As I write this post I am in France, I have escaped the heat of summer in Dubai as I do each year to briefly live in this beautiful area of France, the Limousine.  It is hot but not uncomfortably so and I am sat at the table outside in the garden with the large lime green, rectangular umbrella casting its shade over me.  A pot of coffee is at my elbow with my favourite mug and a spoon, milk I keep in the fridge so have to travel inside to the kitchen to add to my coffee.  It would curdle if left out in this sunshine.  I sit for hours at this table when in writing mode.  This is my very favourite place to write because of the quiet.  No noise other than the birdsong keeps me company, apart from now when my sister, who is currently watching tennis on the television, is staying with me.   I have a background noise of the ball bouncing on the grass court at Wimbledon and my sister’s exclamations at the amazing tennis rallies.  No idea who is playing but it sounds like a good match.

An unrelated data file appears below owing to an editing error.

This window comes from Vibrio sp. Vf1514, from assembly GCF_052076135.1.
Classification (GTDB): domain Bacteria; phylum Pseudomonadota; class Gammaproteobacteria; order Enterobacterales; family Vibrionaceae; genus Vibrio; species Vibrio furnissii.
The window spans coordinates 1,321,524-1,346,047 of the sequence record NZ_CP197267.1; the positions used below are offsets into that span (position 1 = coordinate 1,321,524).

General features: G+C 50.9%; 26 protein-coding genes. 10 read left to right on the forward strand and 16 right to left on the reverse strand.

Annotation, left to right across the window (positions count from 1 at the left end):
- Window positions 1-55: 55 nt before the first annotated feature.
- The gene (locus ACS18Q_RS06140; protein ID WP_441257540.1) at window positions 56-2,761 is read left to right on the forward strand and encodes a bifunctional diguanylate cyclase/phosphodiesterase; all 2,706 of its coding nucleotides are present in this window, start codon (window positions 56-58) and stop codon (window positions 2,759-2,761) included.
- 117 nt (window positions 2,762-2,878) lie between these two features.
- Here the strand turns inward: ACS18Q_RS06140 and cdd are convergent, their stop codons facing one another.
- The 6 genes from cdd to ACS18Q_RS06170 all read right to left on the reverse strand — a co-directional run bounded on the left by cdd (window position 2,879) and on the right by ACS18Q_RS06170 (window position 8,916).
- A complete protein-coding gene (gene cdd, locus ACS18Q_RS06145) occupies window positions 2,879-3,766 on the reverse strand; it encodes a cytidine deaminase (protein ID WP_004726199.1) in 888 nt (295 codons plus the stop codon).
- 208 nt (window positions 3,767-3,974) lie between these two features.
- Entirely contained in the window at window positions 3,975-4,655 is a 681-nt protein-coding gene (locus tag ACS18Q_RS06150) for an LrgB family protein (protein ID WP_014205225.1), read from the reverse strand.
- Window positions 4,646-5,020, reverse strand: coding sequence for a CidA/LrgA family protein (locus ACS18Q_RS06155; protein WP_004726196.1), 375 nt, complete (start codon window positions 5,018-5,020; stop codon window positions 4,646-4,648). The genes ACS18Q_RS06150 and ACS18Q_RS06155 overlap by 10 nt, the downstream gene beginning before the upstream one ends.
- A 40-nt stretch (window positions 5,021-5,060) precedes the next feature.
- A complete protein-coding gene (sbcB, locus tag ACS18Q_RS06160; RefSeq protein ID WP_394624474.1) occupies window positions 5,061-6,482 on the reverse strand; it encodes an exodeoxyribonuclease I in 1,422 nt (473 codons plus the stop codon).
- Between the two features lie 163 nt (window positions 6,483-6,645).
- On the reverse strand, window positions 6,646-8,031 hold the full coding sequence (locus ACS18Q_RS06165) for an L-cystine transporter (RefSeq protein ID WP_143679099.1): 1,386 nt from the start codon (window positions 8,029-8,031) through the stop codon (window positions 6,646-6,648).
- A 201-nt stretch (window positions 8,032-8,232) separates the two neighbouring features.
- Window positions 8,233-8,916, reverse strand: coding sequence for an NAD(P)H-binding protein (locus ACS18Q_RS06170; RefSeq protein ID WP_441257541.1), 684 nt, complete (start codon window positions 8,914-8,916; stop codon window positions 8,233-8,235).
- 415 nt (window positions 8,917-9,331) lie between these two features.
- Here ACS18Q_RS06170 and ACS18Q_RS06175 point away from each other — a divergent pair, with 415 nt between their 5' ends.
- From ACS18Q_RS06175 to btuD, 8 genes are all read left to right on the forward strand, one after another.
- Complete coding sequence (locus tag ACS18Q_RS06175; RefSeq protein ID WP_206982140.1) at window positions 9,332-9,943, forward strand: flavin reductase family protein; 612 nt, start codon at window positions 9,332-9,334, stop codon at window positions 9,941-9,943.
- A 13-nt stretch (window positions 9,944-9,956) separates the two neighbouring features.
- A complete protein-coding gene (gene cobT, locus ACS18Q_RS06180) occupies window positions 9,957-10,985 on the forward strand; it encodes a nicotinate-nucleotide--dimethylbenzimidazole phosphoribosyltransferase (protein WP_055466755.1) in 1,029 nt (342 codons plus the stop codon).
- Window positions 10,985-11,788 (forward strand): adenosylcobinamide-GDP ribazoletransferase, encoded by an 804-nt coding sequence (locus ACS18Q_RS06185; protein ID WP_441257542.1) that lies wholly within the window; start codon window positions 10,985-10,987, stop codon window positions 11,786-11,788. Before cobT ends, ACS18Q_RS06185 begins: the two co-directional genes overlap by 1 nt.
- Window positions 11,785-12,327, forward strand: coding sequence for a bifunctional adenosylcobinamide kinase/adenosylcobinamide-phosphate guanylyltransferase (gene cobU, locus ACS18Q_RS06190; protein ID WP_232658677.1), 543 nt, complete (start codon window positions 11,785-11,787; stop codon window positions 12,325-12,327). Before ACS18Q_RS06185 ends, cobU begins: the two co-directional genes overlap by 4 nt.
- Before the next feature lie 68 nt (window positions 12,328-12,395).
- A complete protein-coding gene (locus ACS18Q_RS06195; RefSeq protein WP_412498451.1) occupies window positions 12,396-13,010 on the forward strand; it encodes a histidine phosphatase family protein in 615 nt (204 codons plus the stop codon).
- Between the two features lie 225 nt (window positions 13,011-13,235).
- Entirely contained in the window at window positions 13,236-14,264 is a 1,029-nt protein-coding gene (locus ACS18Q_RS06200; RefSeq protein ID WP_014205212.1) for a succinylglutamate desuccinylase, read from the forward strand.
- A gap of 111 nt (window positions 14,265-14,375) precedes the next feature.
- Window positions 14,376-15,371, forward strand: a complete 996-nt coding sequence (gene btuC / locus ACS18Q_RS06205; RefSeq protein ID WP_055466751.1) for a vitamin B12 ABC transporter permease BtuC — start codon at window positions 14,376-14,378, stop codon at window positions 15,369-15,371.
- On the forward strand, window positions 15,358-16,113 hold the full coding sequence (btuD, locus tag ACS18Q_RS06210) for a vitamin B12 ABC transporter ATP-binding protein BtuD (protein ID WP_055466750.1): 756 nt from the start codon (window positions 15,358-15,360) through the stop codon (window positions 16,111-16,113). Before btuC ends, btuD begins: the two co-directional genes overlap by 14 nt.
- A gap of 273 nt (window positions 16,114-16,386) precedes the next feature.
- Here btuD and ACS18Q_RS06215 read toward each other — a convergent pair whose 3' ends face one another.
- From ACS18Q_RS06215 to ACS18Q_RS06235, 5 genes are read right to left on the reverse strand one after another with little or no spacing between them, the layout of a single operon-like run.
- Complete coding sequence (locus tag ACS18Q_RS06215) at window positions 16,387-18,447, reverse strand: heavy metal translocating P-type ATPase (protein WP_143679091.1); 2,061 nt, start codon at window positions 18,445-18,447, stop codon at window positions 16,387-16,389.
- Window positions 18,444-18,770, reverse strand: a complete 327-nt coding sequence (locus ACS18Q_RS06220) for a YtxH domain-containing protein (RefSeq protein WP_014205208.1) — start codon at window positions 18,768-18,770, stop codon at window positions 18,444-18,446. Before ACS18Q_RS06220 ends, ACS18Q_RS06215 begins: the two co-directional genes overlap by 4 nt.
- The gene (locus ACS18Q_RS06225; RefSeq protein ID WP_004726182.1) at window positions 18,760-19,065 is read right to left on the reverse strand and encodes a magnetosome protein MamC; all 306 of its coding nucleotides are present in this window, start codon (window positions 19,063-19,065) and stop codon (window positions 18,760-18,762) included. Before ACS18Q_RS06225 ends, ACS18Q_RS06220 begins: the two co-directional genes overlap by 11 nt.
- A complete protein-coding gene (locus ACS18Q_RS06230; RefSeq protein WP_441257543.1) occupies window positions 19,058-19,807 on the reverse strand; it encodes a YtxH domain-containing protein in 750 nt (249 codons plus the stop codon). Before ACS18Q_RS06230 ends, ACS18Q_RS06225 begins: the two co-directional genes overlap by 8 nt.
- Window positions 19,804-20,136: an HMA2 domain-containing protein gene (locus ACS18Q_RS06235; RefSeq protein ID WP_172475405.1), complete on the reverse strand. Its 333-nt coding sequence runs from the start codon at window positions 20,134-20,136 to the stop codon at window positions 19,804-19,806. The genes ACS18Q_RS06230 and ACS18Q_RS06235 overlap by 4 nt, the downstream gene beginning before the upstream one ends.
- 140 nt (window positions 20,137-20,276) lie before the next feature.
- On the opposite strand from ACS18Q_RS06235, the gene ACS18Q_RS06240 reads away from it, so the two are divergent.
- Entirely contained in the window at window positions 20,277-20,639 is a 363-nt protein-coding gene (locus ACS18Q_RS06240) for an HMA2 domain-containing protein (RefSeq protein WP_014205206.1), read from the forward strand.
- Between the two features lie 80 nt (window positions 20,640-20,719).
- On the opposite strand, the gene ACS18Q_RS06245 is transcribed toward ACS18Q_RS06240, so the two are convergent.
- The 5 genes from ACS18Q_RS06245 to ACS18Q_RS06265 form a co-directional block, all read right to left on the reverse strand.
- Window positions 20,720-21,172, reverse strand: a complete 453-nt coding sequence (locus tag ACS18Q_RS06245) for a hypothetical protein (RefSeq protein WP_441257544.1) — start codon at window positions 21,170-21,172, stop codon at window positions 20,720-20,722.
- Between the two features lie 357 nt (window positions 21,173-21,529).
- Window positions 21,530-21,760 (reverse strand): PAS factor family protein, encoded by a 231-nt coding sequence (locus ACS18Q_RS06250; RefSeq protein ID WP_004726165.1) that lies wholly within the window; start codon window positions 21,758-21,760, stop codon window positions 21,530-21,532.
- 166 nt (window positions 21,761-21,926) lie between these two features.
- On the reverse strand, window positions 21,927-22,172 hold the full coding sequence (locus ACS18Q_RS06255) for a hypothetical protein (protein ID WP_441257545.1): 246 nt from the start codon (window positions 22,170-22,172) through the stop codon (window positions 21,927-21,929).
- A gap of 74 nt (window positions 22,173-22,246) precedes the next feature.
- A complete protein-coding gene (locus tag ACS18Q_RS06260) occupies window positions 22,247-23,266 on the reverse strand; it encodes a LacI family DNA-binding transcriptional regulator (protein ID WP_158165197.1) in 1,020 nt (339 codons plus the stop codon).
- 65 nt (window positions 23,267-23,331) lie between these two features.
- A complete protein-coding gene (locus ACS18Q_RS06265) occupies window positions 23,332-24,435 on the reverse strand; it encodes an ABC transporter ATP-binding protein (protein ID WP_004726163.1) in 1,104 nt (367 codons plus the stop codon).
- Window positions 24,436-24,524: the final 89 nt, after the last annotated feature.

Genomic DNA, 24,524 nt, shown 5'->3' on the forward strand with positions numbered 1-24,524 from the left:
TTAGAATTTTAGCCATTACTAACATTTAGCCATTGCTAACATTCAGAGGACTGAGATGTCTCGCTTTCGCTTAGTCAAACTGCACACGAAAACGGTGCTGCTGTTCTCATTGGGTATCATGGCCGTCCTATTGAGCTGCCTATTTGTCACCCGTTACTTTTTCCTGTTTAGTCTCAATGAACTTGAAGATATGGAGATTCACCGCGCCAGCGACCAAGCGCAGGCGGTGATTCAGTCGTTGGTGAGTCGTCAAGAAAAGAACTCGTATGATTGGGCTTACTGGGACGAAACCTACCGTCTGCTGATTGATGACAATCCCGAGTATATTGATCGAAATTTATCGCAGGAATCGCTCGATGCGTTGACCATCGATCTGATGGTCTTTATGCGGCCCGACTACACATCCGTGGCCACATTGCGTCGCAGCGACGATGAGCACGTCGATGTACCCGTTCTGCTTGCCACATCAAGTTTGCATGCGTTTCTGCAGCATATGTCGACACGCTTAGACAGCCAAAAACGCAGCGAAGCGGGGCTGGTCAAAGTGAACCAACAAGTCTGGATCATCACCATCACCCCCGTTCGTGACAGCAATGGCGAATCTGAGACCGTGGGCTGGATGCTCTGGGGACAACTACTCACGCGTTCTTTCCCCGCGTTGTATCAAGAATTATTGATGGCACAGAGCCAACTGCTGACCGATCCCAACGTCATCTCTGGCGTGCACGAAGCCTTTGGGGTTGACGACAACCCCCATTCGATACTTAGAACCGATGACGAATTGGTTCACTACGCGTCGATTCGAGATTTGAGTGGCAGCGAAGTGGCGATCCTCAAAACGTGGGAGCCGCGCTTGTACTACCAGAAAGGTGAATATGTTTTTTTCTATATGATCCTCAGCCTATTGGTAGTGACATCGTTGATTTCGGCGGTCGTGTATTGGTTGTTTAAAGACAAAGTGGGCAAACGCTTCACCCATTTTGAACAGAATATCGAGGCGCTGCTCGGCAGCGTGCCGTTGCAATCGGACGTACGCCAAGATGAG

I try not to eat snacks whilst writing, I have a good breakfast and then sometimes only a bowl of cherries, my most favourite fruit, French cherries are wonderful, I often eat my own weight in them when I arrive each summer.  I then don’t eat until late afternoon, thus consuming only two meals a day, enough when sitting at the table writing not using physical energy only brain energy.

My long suffering husband in Dubai is quite used to me jumping out of bed early morning to write my ideas down in my notebook as they come to me.  I tend to get them in that half-awake time between sleep and being fully awake.  The first time I did this he came plodding after me, half awake, wondering what on earth was the matter was I ill, did I need anything and when he found that it was me having a creative idea he returned to bed grumbling that his wife was slightly potty.